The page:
Photo: Andrew McMurtrie. North Gwinnett High School senior Zach Kallman will attend Abraham-Baldwin Agricultural College this fall. Kallman, who has autism, attention-deficit disorder and a learning disability, owns his own lawn care business and also manages the North Gwinnett Java Dawg Cafe, the school's on campus coffee house.
SUWANEE -- When Zach Kallman was in sixth grade, he hopped onto a riding lawn mower and drove around his Suwanee neighborhood, asking people if he could cut their lawns.
His entrepreneurial spirit led Kallman to create his own lawn care business while he was still in middle school. When he first started, Kallman only had a riding lawn mower and push mower. As he obtained more equipment, he also expanded his services.
Growing his business was just the natural thing to do, as the now 19-year-old North Gwinnett High School senior said he's always been taught to work hard.
"In the family I've grown up in, all I've learned is working hard," Kallman said. "No matter how hard something is, never give up. Never give up on yourself. Never give up on hope."
Kallman, who is graduating from high school on Monday, has also had to work hard in school. Kallman has autism, attention-deficit disorder and a learning disability.
But Kallman is quick to point out that he's no different than anyone else.
"I just have to take the extra step to work hard," he said.
When Kallman encounters something that's hard, he said he sometimes will "throw a fit about it." But he doesn't give up. He said he just finds a different way of doing it.
Kallman said he's made A's and B's and will graduate with a 3.0 grade-point average. In August, he'll start taking classes at Abraham-Baldwin Agricultural College in Tifton, where he plans to study either turf management or landscape design.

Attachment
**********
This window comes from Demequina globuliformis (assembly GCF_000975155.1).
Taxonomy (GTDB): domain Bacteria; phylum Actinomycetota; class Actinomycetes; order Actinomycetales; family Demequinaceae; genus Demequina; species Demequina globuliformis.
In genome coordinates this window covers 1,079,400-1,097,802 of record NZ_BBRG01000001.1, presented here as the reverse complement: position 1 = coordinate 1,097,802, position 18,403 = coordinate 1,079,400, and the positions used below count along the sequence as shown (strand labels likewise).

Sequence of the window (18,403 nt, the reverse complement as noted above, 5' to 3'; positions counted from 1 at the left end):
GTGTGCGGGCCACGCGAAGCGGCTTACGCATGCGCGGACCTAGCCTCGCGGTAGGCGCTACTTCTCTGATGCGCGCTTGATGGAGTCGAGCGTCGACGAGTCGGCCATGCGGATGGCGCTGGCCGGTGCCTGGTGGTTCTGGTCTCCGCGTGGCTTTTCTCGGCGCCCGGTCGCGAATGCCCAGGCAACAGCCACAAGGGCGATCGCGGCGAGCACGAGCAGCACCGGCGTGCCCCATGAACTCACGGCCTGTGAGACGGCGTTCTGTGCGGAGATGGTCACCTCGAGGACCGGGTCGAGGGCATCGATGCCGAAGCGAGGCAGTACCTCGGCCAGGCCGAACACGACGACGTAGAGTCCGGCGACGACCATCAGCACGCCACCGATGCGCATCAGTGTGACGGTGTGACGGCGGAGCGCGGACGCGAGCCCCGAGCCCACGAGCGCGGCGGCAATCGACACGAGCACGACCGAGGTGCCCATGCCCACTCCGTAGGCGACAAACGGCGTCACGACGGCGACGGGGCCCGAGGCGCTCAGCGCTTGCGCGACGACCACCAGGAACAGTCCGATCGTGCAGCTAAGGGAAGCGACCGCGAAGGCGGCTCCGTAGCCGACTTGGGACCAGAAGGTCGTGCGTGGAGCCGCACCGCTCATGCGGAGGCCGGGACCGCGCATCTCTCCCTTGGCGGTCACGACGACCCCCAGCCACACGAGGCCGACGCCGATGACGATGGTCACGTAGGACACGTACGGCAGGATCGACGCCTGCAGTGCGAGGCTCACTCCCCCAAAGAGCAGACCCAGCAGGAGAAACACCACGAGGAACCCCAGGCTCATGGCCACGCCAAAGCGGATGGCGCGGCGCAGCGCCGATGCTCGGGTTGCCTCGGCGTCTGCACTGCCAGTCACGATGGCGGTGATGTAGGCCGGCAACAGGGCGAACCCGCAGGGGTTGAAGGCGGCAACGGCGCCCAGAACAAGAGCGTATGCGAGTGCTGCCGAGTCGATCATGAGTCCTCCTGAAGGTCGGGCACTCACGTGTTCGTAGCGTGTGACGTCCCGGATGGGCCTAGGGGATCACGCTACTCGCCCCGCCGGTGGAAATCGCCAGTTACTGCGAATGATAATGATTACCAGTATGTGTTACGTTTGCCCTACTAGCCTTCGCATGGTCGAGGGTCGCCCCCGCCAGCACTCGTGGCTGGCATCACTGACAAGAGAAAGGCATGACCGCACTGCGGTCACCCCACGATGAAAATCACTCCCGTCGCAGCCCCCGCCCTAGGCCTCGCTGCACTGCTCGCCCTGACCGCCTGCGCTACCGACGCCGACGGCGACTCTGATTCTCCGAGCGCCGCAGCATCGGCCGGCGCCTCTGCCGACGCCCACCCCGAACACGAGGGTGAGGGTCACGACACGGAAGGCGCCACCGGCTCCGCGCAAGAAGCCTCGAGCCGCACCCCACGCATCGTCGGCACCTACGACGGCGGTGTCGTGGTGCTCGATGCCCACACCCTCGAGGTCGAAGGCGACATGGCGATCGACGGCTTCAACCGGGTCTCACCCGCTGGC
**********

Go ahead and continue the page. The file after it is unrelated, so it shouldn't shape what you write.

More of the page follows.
"I've had plans of what I wanted to do since my freshman year of high school," Kallman said. "I hope I'm very successful."
Paul Cromie, a North Gwinnett High School teacher who works with Kallman in the school's coffee shop, said he has no doubt that Kallman will be successful.
"Zach is nothing short of a true success story in terms of overcoming his exceptionality," Cromie said. "His parents have set high expectations for him, and Zach has continuously met them. He's a very, very hard-working youth man.
"He has the drive and determination to be successful. We expect big things for him."
Cromie said Kallman demonstrated characteristics that helped him win the inaugural Pride, Promise and Perseverance Scholarship, which will give him $2,500 to help fund his college education.
At the coffee shop, which serves as a learning environment for students with special needs, Kallman proved to be an exemplary employee who quickly went through the ranks to a managerial position, Cromie said. Kallman began working at the coffee shop in August, and by the end of the year, he was training other students and serving as a mentor to others.
"You can't teach heart. You can't teach determination," Cromie said. "That's something that this kid's got."
Kallman said he's learned a lot from the coffee shop, particularly how to manage money. He said it's a skill that's been useful to him in his lawn care business.
There are a lot of people Kallman credits with helping him be successful throughout the years.
He said his friends Jordan and Robert LeRoux took him to church, an experience that he said changed his life. Matt Plunkett, the student ministry pastor at The Bridge church, and church member Andrew Millette, who died earlier this year, have also been inspirational figures to Kallman.
And, of course, his parents, Steve and Libby.
"They're good mentors for me," Kallman said. "They do so much for me. They take the extra step because they love me and they are very proud of me."